NC Legislators Discuss Relationship of Teacher Pension Plan to Recruitment and Retention

June 11, 2019

Raleigh, N.C. – The Hunt Institute is hosting nearly 30 North Carolina legislators this morning, June 11, for a policy discussion regarding the role teacher pensions play within the broader context of teacher recruitment and retention. Legislators will hear from resource expert Chad Aldeman, senior associate at Bellwether Education Partners, who will discuss North Carolina’s current teacher pension system, including an overview of the health of the system.

Aldeman will also review how pension plans affect teacher recruitment and retention. Pensions are often seen as a tool to help schools attract and retain teachers, but Aldeman says the evidence is more complicated.

“Pension costs are rising rapidly, and they’re driving out funds that could be going toward teacher salaries, textbooks, pre-K or arts programs, or anything else we might value in education,” Aldeman said.

Representative Pat Hurley (HD-70) said, “As someone who sits on both the Pensions and Retirement, and Education Appropriations Committees, I know how important it is that legislators have a thorough understanding of the  state’s current teacher pension system and its functions.”

Under the current North Carolina teacher pension plan, only a small group of long-serving veteran teachers receive adequate benefits, including benefits that are portable, inflation-protected, progressive, low risk and last a lifetime. In Aldeman’s recent publication, he explains that in order to afford a comfortable retirement, teachers who fall short of the adequacy targets will have to work longer, save more in their personal accounts, or rely on other forms of income in their retirement years.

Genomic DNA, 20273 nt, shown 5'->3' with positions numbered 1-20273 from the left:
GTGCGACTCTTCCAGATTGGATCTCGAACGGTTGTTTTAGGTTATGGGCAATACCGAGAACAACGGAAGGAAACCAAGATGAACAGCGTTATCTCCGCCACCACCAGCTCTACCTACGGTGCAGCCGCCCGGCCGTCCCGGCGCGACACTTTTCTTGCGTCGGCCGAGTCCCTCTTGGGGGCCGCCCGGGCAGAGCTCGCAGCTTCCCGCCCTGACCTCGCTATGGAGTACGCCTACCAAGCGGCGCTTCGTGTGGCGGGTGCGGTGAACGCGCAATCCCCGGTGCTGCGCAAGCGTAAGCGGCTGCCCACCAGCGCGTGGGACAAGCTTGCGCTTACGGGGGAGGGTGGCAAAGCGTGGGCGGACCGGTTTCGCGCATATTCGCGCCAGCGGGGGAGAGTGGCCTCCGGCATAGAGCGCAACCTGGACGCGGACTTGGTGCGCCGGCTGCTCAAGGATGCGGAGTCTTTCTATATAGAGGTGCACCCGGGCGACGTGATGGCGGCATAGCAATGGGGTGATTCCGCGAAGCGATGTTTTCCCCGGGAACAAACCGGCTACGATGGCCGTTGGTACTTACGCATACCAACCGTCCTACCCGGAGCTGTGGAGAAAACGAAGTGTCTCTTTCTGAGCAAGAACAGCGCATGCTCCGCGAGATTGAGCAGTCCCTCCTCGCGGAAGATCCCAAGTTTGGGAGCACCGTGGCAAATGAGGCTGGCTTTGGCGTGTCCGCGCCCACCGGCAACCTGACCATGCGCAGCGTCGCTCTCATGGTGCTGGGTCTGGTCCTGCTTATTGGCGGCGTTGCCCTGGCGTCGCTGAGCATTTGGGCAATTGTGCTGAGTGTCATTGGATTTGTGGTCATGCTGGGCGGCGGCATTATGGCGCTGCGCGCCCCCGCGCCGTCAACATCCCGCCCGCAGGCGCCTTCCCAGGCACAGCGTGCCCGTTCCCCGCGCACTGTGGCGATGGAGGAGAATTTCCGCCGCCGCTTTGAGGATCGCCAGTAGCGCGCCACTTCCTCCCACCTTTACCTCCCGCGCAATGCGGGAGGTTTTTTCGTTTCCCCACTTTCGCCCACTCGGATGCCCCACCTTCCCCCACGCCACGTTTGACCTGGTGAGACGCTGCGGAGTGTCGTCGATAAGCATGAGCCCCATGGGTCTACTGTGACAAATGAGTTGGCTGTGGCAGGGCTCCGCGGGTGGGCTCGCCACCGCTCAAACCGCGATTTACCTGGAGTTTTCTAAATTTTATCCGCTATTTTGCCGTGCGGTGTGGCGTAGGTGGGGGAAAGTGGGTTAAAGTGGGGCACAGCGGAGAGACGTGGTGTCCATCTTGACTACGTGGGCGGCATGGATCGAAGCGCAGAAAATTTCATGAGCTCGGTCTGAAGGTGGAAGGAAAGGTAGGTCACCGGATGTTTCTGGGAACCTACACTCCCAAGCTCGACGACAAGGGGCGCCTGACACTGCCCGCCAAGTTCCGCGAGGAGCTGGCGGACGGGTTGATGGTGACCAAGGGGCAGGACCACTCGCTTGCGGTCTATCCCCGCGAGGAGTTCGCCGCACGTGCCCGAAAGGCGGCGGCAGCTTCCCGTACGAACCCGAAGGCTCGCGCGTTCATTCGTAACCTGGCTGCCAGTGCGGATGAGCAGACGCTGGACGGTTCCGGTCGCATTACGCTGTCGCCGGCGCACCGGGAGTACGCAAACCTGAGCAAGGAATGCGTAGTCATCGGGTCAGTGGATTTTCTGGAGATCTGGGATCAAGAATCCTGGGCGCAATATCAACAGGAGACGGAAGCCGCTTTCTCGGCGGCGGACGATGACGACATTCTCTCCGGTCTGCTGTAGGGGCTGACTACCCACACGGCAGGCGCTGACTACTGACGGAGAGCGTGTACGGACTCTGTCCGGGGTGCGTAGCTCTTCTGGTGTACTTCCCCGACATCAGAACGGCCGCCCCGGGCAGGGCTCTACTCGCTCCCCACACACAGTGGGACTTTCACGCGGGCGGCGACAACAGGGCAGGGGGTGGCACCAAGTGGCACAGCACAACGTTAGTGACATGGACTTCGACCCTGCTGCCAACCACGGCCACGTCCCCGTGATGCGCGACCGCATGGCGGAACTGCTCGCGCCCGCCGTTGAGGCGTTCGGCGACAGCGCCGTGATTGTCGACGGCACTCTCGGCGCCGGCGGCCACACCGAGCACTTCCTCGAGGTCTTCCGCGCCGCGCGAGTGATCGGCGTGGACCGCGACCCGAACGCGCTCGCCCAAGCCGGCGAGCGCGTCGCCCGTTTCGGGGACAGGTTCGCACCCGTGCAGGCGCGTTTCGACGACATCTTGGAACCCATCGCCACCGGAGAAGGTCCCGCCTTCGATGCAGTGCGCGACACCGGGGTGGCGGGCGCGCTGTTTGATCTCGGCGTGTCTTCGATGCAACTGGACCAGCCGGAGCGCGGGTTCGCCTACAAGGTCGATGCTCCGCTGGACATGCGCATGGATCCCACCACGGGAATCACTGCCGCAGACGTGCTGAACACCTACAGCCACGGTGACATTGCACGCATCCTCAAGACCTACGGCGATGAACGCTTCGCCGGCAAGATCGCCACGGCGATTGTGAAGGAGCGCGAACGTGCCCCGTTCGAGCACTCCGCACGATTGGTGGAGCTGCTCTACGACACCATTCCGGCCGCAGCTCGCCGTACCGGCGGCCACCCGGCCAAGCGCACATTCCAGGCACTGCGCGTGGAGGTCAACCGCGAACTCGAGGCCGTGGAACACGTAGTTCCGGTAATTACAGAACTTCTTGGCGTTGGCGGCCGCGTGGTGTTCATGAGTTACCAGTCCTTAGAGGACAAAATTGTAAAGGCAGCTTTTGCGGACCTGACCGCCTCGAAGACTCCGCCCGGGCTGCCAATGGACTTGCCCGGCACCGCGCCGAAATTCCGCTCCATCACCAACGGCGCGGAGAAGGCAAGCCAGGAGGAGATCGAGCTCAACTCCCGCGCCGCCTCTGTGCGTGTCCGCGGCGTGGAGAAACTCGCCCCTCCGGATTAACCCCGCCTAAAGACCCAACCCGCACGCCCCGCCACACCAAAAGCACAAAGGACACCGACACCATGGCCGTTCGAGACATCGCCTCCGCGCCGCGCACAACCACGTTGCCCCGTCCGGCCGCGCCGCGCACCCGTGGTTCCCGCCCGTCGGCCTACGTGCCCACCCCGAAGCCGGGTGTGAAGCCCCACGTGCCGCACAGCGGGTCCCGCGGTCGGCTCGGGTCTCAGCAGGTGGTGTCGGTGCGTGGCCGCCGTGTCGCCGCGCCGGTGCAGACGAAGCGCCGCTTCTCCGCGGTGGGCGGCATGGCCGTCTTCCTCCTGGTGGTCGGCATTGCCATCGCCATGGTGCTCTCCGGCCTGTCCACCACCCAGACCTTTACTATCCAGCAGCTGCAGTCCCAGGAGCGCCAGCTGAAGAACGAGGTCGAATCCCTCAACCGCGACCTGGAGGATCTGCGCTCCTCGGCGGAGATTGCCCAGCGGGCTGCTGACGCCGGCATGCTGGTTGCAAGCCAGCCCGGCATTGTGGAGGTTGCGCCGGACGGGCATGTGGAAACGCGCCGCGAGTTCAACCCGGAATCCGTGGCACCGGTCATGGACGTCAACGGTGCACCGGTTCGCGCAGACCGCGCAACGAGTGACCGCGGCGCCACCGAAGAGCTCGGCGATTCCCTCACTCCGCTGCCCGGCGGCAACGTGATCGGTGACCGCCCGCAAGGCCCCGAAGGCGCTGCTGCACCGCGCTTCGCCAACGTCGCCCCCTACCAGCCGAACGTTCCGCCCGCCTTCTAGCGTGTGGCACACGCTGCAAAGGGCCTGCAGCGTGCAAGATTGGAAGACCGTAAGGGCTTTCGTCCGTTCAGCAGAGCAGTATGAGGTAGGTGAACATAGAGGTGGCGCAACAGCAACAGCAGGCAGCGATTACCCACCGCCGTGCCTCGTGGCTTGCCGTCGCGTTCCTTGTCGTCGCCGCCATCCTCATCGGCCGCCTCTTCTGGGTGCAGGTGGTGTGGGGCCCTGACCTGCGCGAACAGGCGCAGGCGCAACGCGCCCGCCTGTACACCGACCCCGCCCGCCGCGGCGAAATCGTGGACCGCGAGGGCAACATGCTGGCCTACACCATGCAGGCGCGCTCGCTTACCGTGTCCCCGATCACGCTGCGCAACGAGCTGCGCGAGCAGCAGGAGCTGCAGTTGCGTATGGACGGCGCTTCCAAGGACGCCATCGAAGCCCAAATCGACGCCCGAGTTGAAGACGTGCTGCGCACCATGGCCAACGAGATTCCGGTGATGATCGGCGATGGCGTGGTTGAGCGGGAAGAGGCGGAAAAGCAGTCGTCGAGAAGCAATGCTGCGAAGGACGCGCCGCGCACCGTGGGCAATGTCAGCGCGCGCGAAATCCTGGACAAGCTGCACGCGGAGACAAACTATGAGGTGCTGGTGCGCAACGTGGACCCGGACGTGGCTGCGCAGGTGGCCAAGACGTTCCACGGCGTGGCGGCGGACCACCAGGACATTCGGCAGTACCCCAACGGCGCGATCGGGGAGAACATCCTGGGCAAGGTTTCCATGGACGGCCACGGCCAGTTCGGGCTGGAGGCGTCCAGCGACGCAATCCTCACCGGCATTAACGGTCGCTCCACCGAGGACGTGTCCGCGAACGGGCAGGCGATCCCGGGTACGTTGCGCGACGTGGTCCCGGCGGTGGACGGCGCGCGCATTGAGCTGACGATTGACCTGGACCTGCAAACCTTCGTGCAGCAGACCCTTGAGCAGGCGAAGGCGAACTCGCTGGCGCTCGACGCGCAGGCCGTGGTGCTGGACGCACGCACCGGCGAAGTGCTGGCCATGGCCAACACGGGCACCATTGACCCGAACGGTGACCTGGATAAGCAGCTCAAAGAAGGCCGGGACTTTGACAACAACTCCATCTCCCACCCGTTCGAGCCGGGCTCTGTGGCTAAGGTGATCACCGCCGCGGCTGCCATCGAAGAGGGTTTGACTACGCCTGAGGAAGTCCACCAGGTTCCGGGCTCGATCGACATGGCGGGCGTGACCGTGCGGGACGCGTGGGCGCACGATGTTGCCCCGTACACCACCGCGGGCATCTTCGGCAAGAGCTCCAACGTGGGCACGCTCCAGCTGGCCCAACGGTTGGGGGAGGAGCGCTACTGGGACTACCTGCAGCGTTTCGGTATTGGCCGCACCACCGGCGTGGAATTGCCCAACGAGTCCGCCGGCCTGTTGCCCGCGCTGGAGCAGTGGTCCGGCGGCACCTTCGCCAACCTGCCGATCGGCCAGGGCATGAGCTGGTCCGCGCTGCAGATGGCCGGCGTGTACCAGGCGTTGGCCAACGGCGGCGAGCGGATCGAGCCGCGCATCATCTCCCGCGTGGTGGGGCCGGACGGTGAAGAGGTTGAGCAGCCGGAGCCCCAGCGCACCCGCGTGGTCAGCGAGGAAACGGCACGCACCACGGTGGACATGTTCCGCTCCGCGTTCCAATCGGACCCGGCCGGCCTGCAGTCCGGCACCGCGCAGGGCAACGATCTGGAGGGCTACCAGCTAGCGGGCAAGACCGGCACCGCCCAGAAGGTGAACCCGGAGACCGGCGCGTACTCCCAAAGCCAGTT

“I am pleased to be a part of this learning opportunity,” said Senator Jay Chaudhuri (SD-15) “It’s important to consider the impact our teacher pension system has on districts’ ability to hire and keep great teachers.”

This series of convenings was developed to give legislators the opportunity to engage in critical conversations and dive deeper on pressing education topics. On April 30, legislators participated in a discussion on school performance grades, followed by a visit to Wake Early College on May 10 to better understand the role Cooperative Innovative High Schools play in postsecondary attainment.

“Each of these convenings provide our state leaders with evidence-based research; and we hope this, combined with local perspectives from educators and students, help better inform their decision-making,” said Dr. Javaid Siddiqi, president & CEO of The Hunt Institute. “We look forward to serving as a continued resource as our state policymakers navigate education issues in Raleigh and in the communities in which they serve.”  

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